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Sony Execs Detail TV, Content Strategies

LAS VEGAS — Sony’s top management detailed its
2012 TV and content market strategies during an international
media roundtable at a International CES
press event, here.

Sony Electronics’ Howard Stringer, chairman,
CEO and president; Kaz Hirai, executive deputy
president and officer in charge of consumer products
and service businesses; and Sony Electronics’
U.S. president/COO Phil Molyneux fielded questions
all things TV and Sony’s special role in providing
entertainment content via TV, tablets, smartphones,
PCs and PlayStation.

Stringer began the roundtable by saying Sony has
a three-pronged strategy — “networking, products
and content” — and how they work together. “Can
we get them right? That’s what we are working on.”

Molyneux said that for consumers in the U.S. who
have high expectations for networked TVs, “we have
some work to do to make a connectable TV a lot simpler
to operate and provide greater support.”

Stringer denied any plans, “To get out of the TV
business. We did discuss how to cut commoditization
… and make it a good business. We feel it is
by delivering unique content to the TV in the home,
and we have to sustain it … to find profitability. The
TV screen is still the most powerful screen with the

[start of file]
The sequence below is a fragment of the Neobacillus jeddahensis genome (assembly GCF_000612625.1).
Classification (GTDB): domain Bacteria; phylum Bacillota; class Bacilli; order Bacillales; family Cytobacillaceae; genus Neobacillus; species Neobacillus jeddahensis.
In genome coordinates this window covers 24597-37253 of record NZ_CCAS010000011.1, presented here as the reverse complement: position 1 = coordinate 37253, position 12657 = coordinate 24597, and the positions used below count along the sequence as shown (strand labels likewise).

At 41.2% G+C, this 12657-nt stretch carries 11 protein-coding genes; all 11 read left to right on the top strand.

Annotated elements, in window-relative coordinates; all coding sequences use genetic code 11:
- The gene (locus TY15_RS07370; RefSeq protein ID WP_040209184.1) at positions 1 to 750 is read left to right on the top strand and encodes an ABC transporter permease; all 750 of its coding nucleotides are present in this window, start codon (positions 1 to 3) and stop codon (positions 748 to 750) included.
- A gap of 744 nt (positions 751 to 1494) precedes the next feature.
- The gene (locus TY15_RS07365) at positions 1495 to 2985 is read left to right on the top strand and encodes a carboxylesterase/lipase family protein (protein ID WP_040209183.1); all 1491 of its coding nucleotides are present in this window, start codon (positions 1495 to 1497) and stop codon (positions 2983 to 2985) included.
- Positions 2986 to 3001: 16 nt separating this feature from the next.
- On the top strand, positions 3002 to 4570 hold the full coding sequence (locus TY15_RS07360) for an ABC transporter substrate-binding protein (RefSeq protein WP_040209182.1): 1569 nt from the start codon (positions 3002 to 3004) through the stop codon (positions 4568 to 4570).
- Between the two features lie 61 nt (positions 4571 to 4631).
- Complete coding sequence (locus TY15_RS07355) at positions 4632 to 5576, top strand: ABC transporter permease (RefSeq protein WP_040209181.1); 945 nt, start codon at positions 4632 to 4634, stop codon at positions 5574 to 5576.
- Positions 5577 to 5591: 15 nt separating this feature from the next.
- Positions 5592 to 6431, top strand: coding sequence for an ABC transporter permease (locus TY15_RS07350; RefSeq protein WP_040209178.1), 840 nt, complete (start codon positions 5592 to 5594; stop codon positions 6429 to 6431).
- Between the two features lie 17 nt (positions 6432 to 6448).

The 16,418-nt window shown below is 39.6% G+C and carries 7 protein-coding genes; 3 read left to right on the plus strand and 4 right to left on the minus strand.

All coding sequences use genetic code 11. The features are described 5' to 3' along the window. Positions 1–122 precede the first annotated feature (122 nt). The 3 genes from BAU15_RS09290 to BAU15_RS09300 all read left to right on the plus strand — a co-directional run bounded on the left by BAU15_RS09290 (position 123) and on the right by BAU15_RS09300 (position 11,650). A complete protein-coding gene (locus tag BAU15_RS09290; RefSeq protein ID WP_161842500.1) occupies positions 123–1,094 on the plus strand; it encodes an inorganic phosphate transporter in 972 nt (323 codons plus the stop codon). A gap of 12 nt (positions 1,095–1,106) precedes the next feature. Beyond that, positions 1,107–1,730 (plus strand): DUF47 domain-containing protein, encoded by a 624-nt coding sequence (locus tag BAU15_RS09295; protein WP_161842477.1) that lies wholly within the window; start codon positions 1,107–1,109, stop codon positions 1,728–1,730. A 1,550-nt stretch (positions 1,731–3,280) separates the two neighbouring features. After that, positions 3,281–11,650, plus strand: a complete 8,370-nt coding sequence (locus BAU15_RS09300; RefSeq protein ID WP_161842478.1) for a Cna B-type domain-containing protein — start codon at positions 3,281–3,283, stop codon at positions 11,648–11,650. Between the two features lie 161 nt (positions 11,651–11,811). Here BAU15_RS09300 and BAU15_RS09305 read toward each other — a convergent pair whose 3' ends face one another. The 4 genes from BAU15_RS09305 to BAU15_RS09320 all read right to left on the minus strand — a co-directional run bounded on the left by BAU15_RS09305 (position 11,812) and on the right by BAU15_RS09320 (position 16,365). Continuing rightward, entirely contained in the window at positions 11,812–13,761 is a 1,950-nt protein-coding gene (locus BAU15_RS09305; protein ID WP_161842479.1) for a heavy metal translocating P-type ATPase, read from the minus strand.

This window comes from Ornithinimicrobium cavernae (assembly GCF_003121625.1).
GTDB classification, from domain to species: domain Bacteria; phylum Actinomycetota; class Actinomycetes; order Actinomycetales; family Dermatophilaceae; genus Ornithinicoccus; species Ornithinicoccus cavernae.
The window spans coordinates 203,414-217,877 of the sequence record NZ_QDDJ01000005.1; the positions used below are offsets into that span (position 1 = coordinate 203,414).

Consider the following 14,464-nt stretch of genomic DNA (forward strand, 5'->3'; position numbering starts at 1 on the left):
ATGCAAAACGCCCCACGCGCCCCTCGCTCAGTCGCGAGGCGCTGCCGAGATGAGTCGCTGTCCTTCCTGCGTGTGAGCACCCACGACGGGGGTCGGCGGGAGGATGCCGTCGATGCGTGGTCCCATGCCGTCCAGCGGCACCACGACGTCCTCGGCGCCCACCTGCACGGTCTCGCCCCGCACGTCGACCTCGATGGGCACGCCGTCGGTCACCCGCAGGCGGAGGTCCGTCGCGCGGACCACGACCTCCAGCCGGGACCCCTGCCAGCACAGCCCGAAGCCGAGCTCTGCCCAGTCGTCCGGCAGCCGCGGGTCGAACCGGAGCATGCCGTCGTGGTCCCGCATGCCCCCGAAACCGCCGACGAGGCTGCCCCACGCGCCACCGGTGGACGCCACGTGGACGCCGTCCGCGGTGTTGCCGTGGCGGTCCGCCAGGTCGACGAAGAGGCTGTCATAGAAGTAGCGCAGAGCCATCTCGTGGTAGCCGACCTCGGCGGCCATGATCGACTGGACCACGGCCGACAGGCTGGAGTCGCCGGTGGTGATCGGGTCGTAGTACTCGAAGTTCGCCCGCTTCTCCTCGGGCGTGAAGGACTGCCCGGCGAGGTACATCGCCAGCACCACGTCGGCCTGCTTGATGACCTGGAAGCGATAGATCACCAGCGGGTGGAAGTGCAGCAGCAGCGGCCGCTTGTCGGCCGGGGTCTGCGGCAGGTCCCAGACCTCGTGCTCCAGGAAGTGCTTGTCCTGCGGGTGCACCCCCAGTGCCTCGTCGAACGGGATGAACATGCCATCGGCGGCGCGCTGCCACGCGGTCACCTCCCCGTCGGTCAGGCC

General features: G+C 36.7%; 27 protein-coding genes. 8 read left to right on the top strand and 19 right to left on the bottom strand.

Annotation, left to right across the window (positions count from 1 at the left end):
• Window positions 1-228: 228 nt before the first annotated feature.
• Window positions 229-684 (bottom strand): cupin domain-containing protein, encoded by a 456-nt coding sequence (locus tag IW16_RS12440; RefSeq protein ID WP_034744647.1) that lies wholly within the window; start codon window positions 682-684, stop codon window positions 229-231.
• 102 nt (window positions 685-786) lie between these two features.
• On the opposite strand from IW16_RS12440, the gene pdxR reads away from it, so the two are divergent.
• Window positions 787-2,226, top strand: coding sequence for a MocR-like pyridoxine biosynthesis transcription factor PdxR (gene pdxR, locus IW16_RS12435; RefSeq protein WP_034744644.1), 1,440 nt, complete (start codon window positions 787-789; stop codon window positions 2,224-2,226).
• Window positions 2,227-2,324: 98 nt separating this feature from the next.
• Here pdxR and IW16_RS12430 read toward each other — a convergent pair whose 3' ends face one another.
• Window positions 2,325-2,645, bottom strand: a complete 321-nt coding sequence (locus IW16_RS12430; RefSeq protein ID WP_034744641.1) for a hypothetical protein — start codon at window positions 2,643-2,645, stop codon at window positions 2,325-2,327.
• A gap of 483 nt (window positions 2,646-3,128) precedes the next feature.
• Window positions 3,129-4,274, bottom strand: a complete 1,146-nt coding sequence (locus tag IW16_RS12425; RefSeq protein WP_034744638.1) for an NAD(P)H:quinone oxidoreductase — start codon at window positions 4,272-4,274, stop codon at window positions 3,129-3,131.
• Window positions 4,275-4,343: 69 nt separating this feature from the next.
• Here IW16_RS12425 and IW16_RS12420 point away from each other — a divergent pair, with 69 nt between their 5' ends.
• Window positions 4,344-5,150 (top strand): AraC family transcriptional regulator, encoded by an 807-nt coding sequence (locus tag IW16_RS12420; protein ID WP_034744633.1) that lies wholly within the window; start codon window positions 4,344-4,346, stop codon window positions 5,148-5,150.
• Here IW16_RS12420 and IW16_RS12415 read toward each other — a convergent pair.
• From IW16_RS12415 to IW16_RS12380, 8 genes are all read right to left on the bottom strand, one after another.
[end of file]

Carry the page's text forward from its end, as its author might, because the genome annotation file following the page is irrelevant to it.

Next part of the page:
When asked if Sony’s TV business will be profitable
by March 2014 as projected by the company,
Hirai expects it to be and said, “Our new Crystal LED
technology [which debuted at CES] will figure into it.”
Dissolving its flat-panel partnership with Samsung
will save 50 billion yen, he said, and Sony is looking to
“right-sizing our line.. We want to make sure we have
an efficient line and not an overlapping line of TVs.”

On 3D TV Hirai commented, “As with any new technology, it will take [time] before all TVs become
3D compatible. More content is becoming available,”
and he mentioned game software and movies
such as Sony’s own “Men In Black 3” to debut
in theaters later this year.

When asked why Sony turned to crystal LED vs.
OLED in flat screens, Stringer said, “It is the best
TV out there and it is our technology. We are proud
of it — it is in the high end where we will lead the
[category’s] recovery. We are proud that it is something
of our own.” Hirai added that Sony has OLED
on the pro side.

When asked about the possible threat an Apple TV
might be to the existing market, Stringer noted, “Early
in this century Apple married hardware and content
more effectively than we have. What our position is
that [the market] doesn’t need another box from Apple.
Sony can provide a seamless experience with our
TVs, Blu-ray players … PlayStation to provide [Sony] content. We have to make that clear to customers and
get consumers excited. We are in the game.”

Hirai said that Sony’s strategy for enjoying content
is a “four-screen strategy of TVs, PCs, tablets
and smartphones.” Phones will be part of it since
Sony Ericsson, now called Sony Mobile Communications,
is now a full subsidiary of Sony and is “fully
aligned” which means “all product development in
one group and especially for networked products.”
And PlayStation and the handheld Vita device are
also “important to Sony convergence story and
profitability … it is very pivotal.”